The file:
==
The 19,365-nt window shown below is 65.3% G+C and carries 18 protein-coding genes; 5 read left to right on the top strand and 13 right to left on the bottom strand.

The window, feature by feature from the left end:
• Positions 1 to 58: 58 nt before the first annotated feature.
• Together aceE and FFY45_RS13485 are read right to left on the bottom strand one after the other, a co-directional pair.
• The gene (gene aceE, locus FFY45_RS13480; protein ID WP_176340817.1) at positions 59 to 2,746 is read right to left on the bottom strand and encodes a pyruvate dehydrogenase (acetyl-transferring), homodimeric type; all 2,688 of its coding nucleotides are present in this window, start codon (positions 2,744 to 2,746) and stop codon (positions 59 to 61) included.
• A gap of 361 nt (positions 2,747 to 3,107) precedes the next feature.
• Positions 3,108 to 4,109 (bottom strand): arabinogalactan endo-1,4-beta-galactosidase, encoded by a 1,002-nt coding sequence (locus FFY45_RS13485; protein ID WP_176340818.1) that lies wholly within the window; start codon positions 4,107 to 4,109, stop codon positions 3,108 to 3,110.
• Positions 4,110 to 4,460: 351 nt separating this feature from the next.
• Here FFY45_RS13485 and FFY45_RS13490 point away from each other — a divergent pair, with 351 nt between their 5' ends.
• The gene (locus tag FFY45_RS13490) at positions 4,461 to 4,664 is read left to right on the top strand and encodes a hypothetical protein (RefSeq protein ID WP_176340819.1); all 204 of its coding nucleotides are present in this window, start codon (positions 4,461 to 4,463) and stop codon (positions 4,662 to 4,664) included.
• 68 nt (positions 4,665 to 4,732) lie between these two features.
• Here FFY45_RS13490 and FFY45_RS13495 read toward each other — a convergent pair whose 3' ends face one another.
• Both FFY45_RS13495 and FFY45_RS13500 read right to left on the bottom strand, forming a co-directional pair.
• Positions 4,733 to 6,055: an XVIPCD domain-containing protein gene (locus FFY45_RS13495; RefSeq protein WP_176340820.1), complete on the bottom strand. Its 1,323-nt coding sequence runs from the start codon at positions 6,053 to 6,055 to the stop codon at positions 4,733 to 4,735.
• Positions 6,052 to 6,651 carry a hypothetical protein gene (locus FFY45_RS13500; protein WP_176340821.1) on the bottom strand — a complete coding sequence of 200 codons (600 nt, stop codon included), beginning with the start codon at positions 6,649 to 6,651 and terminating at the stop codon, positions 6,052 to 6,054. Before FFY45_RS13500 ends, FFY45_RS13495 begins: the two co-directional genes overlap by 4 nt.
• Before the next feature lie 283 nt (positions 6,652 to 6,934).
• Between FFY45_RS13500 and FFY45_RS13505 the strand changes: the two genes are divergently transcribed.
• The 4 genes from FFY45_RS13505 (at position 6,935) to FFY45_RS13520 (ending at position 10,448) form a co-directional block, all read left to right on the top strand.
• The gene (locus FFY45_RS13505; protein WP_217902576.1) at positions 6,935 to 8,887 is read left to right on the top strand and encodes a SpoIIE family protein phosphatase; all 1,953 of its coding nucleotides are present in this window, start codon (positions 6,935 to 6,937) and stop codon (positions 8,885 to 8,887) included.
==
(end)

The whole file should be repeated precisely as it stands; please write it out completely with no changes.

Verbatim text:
The 19,365-nt window shown below is 65.3% G+C and carries 18 protein-coding genes; 5 read left to right on the top strand and 13 right to left on the bottom strand.

The window, feature by feature from the left end:
• Positions 1 to 58: 58 nt before the first annotated feature.
• Together aceE and FFY45_RS13485 are read right to left on the bottom strand one after the other, a co-directional pair.
• The gene (gene aceE, locus FFY45_RS13480; protein ID WP_176340817.1) at positions 59 to 2,746 is read right to left on the bottom strand and encodes a pyruvate dehydrogenase (acetyl-transferring), homodimeric type; all 2,688 of its coding nucleotides are present in this window, start codon (positions 2,744 to 2,746) and stop codon (positions 59 to 61) included.
• A gap of 361 nt (positions 2,747 to 3,107) precedes the next feature.
• Positions 3,108 to 4,109 (bottom strand): arabinogalactan endo-1,4-beta-galactosidase, encoded by a 1,002-nt coding sequence (locus FFY45_RS13485; protein ID WP_176340818.1) that lies wholly within the window; start codon positions 4,107 to 4,109, stop codon positions 3,108 to 3,110.
• Positions 4,110 to 4,460: 351 nt separating this feature from the next.
• Here FFY45_RS13485 and FFY45_RS13490 point away from each other — a divergent pair, with 351 nt between their 5' ends.
• The gene (locus tag FFY45_RS13490) at positions 4,461 to 4,664 is read left to right on the top strand and encodes a hypothetical protein (RefSeq protein ID WP_176340819.1); all 204 of its coding nucleotides are present in this window, start codon (positions 4,461 to 4,463) and stop codon (positions 4,662 to 4,664) included.
• 68 nt (positions 4,665 to 4,732) lie between these two features.
• Here FFY45_RS13490 and FFY45_RS13495 read toward each other — a convergent pair whose 3' ends face one another.
• Both FFY45_RS13495 and FFY45_RS13500 read right to left on the bottom strand, forming a co-directional pair.
• Positions 4,733 to 6,055: an XVIPCD domain-containing protein gene (locus FFY45_RS13495; RefSeq protein WP_176340820.1), complete on the bottom strand. Its 1,323-nt coding sequence runs from the start codon at positions 6,053 to 6,055 to the stop codon at positions 4,733 to 4,735.
• Positions 6,052 to 6,651 carry a hypothetical protein gene (locus FFY45_RS13500; protein WP_176340821.1) on the bottom strand — a complete coding sequence of 200 codons (600 nt, stop codon included), beginning with the start codon at positions 6,649 to 6,651 and terminating at the stop codon, positions 6,052 to 6,054. Before FFY45_RS13500 ends, FFY45_RS13495 begins: the two co-directional genes overlap by 4 nt.
• Before the next feature lie 283 nt (positions 6,652 to 6,934).
• Between FFY45_RS13500 and FFY45_RS13505 the strand changes: the two genes are divergently transcribed.
• The 4 genes from FFY45_RS13505 (at position 6,935) to FFY45_RS13520 (ending at position 10,448) form a co-directional block, all read left to right on the top strand.
• The gene (locus FFY45_RS13505; protein WP_217902576.1) at positions 6,935 to 8,887 is read left to right on the top strand and encodes a SpoIIE family protein phosphatase; all 1,953 of its coding nucleotides are present in this window, start codon (positions 6,935 to 6,937) and stop codon (positions 8,885 to 8,887) included.